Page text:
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New Position Fall 2014:

Chemistry Professor & Chair

St. Edward's University









Previously Chemistry Professor Westminster College

Salt Lake City, UT 

In all my courses, I use a student-centered method of instruction based on the Process Oriented Guided Inquiry Learning (POGIL) technique. In the classroom students work in small groups on specially designed guided inquiry materials. These "activities" supply students with data or information followed by leading questions designed to guide them toward formulation of their own conclusions - essentially following the scientific method. My role as the instructor is to facilitate discussion and guide students through this process.

As a computational chemist, the introduction of molecular modeling and simulation programs throughout the curriculum is an obvious passion of mine. I have developed a number of class activities and two entire courses (Scientific Computing and Molecular Modeling) through which students not only gain fundamental molecular insights from the use of computers in chemistry, but also an appreciation of the complexity and assumptions inherent in each computation.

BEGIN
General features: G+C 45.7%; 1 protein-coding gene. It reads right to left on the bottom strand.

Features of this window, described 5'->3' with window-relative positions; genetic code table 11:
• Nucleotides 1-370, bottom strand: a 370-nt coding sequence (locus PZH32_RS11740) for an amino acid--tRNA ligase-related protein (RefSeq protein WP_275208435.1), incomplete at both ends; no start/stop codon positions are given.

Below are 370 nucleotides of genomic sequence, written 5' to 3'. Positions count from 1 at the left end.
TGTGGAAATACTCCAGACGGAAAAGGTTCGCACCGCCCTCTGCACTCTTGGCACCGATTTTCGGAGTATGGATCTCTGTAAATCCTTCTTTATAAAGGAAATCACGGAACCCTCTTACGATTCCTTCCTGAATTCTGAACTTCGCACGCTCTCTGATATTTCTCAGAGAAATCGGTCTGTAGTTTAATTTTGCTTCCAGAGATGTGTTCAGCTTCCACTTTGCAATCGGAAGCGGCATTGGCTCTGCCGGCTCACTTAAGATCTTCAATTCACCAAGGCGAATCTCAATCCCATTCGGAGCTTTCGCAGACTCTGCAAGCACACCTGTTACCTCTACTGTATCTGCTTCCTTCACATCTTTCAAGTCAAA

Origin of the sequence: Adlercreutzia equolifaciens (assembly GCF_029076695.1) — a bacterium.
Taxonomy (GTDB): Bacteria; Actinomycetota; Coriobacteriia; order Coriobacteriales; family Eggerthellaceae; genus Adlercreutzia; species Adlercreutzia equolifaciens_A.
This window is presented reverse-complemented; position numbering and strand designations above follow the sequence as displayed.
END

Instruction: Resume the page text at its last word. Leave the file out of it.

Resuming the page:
The focus of my research efforts with undergraduates involves the application of computational methods to study biological or environmentally relevant systems.  Most recently we have been using a coarse-grained approach that is both computationally accurate and inexpensive to provide predictive insight for a variety of different aqueous systems. Undergraduates learn to use a freely available molecular dynamics package (LAMMPS) in conjunction with a simple coarse-grained model to study novel physical chemistry applications.


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